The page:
From an added sugar perspective, I chose to analyze mostly ‘unsweetened’ varieties which cuts down the added sugars, but the new guy on the street ‘oatmilk’ has the highest carb content (although it does have 2 grams of fiber), so keep this in mind when you order a oatmilk latte next time (note: it is also not recommended for people who follow a low fod map diet due to high maltose). Cow milk is the next highest in sugar, although this is not added sugar it is from the lactose naturally found in milk, followed by original almond milk (or any plant-based milk you get that is not unsweetened).
Let’s look at cost per cup now:
Based off this, cow’s milk at $.30 per cup is actually still the best ‘bang for your buck’ and provides you with a good amount of protein. For athlete’s looking to get more protein in, Fairlife milk offers a reasonably priced ($.53), high protein, lower sugar option that is lactose-free. For those looking for a plant-based milk, Ripple Milk has the highest protein with lowest sugar content for just $.72 per cup.
But What about milk in my coffee…
It is hard to beat the texture and creaminess of cow milk in coffee, but if you are allergic or avoiding dairy there are plenty of options out there now. Oatmilk wins the plant-based milk contest for texture and creaminess in coffee, although keep in mind it has 50% more calories in it. Almond milk and soy milk are probably the second most popular in lattes, but keep in mind they are typically using higher fat plant-based milks and ones that are sweetened. Although every place is different, you can always ask the barista. Here is a breakdown of some of the more commonly ordered beverages with milk/alternative milk (note: no syrups added).
The most common question I get asked around this time of year is, “how can I not get sick?”. While most people are often looking for some elaborate response, my reply is very simple – “Reduce your stress and get more than 7 hours of sleep so that your body has the strength to resist and fight off illness”. While the answer seems basic and (to some) maybe disappointing, I’ll expound a bit on the details below and discuss some of the things that expose us to a greater risk of getting sick and basic strategies you can follow to help mitigate this risk, as reported in a large GSSI publication.
Factors that increase the risk of sickness:
Fall and winter – common cold and flu season
Poor hygiene and exposure to sick people
Life stress, depression, anxiety
Low energy availability
Increases in training load
Strategies for combatting sickness:
Try to avoid sick people
Ensure good hygiene and proper vaccination
Avoid exposing yourself by touching eye, nose, mouth
Don’t train with below the neck symptoms
Manage all stress
Aim for >7 hours of sleep
Eat a well-balanced diet
Finally, around this time of year, supplements are always a hot topic. Everything from essential oils to supercompensation of vitamin C has been recommended for resistance to infection, but what does the research show?
Zinc Lozenges (Hemilia, 2017)
Zinc ions in oral lozenges inhibit rhinovirus replication and have antioxidant effects.
Benefit: decrease duration of the Upper Respiratory Tract Infection (URTI) by 33%. Side effects, bad taste.
Suck on Zinc Lozenges – 80mg/day which would be about 15 lozenges.
Probiotics (Cox et al. 2010)
These live microorganisms modulate immunity. Live microorganism administered orally for several weeks, can increase the number of beneficial bacteria in the gut.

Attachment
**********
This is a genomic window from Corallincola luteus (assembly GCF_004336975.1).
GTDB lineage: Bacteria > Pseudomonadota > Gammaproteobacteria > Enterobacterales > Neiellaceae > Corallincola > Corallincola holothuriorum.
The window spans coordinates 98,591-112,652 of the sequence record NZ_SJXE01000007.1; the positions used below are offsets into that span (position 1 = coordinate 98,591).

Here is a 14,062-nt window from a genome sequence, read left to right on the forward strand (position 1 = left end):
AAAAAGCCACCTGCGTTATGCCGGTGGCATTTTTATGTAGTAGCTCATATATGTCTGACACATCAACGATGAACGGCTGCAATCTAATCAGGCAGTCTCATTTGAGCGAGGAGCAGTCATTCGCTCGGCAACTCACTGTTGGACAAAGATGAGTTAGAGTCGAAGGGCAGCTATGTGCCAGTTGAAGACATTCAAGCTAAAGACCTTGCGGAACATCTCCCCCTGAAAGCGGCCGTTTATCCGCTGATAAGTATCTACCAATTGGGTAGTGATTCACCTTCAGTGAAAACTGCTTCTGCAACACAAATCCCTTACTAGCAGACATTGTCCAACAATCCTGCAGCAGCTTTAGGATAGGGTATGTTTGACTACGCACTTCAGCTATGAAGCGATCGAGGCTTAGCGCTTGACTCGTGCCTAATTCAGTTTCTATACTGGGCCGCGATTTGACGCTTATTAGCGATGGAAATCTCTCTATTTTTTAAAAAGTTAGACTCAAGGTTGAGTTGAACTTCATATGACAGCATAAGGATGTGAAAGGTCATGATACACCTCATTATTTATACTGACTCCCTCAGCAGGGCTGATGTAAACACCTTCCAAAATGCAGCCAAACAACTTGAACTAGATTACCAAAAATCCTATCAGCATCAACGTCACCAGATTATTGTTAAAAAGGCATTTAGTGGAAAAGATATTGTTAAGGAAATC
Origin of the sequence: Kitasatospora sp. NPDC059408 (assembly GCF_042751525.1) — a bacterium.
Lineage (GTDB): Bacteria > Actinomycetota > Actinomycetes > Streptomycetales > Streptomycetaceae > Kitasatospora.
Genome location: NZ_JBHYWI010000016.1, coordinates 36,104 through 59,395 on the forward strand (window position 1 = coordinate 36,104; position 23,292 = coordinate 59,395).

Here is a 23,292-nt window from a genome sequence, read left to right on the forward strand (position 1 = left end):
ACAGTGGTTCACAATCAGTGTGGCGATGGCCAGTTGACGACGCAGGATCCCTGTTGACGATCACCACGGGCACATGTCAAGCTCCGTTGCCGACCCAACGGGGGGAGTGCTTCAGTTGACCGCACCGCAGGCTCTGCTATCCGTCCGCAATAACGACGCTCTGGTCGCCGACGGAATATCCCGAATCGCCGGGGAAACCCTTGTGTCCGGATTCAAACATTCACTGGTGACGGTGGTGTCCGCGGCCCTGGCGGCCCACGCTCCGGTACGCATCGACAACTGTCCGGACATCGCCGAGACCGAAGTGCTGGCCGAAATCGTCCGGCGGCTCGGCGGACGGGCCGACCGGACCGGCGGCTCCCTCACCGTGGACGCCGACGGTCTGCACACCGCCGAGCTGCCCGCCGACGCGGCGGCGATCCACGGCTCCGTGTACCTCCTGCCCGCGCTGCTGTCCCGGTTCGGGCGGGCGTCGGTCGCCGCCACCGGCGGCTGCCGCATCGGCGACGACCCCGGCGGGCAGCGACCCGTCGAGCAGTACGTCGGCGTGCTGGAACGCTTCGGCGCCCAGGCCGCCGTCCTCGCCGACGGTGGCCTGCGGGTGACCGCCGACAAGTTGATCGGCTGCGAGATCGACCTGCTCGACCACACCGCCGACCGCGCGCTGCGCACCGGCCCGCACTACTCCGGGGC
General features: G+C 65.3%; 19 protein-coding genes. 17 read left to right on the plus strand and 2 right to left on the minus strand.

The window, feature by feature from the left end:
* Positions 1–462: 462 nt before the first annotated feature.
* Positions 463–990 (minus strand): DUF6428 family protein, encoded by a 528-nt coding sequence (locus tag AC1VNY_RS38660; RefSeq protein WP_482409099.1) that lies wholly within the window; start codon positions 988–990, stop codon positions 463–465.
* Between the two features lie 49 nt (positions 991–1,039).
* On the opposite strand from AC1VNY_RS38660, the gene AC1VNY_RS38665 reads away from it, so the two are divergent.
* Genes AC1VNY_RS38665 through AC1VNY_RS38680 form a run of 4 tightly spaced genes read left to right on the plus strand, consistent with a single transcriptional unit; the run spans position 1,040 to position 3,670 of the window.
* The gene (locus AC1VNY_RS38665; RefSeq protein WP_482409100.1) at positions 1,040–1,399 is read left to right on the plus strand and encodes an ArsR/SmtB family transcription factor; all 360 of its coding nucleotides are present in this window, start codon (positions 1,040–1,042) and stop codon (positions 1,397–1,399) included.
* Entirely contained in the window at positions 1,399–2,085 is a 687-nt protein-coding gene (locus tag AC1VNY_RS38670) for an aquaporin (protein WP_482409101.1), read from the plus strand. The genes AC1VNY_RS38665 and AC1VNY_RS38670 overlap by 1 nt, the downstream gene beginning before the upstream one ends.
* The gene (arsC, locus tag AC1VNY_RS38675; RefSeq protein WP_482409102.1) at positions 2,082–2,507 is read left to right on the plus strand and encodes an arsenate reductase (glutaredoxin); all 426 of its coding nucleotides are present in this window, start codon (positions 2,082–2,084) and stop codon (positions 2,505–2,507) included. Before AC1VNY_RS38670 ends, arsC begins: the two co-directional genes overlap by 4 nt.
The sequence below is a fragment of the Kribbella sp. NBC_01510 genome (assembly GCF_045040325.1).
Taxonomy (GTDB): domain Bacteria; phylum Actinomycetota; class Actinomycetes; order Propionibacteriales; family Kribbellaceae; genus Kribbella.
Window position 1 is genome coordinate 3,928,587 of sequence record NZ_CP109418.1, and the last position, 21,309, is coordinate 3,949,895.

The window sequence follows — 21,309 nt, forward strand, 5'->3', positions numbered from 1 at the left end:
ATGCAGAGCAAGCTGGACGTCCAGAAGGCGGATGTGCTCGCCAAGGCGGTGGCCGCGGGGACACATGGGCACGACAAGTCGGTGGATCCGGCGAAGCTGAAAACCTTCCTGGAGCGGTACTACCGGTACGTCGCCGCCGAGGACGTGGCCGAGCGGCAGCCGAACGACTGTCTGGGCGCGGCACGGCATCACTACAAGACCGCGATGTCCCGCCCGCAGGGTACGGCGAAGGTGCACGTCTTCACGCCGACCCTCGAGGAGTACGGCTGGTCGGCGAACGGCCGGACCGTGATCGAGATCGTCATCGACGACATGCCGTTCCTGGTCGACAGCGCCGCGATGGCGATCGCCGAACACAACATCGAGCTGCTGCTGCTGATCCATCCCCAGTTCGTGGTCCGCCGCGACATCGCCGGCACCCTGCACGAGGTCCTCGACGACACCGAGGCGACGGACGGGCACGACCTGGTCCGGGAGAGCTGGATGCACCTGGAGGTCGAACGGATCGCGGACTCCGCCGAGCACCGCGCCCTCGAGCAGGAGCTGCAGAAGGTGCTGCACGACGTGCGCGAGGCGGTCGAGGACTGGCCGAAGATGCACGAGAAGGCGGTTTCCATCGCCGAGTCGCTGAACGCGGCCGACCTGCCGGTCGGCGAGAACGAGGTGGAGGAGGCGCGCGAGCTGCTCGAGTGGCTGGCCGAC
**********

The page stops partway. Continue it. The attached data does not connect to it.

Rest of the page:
A cochrane review shows about a 50% decrease in URTI incidence and 2 day shortening of URTI. (Hao, Dong, Wu, 2015)
Vitamin D is an anti-inflammatory, essential fat-soluble vitamin. It influences innate immunity and has anti-inflammatory effects. Skin exposure to sunlight accounts for 90% of the source of vitamin D.
Meta-analysis showed protective effects for vitamin D for URTI. Deficiency associated with longer lasting URTI in athletes. Monitoring required.
Vitamin C is a water soluble antioxidant vitamin that quenches ROS.
A cochrane review of 5 studies in heavy exercisers shows about 50% decrease in URTI taking vitamin C .25-1g/day. The literature is unclear as to whether Vitamin C blunts adaptation in well-trained athletes. (Hemelia and Chalker, 2013)
To stay on the food side and avoid the detrimental effects to blunting adaptations with excess vitamin C, drink 1 – 16oz bottle 100% Orange Juice.
Polyphenols (Walsh, 2018)
Polyphenols are anti-inflammatory, plant flavonoid, antioxidants. In vitro studies have shown strong anti-pathogenic effects following polyphenol ingestion.
Meta-analysis of 14 studies show some reduction in upper respiratory infection (URTI), including during intensified training. However, there remains limited evidence for its enhanced influence on immunity.
While the results of polyphenols on immunity remain unclear, increase your consumption of grapes, pistachios, cranberries, blueberries will help to boost your resveratrol intake.
So… What does this all mean…
Practical Guidelines to Maintain immunity
Eat a well-balanced diet – lots of color and variety
Ensure adequate protein intake (1.2-1.7g/kg/day)
At the onset of cold take zinc lozenges (75mg/day)
Consider taking probiotics for illness prone/travelling (greater than 10 billion bacteria/day)
Consider 1000IU Vit D3
Consider vitamin C for illness prone/traveling and during intense competition >200mg/day
1. Walsh, N.P. (2018). Recommendations to maintain immune health in athletes. Eur. J. Sport Sci.18:820-831.
2. Hemila, H. (2017). Zinc lozenges and the common cold: a meta-analysis comparing zinc acetate and zinc gluconate, and the role of zinc dosage. J.R. Soc. Med. Open 8:2054270417694291.
3. Hemila, H., and E. Chalker (2013). Vitamin C for preventing and treating the common cold. Cochrane Database Syst. Rev.:CD000980.
4. Cox, A.J., D.B. Pyne, P.U. Saunders, and P.A. Fricker (2010). Oral administration of the probiotic Lactobacillus fermentum VRI-003 and mucosal immunity in endurance athletes. Br. J. SportsMed. 44:222-226.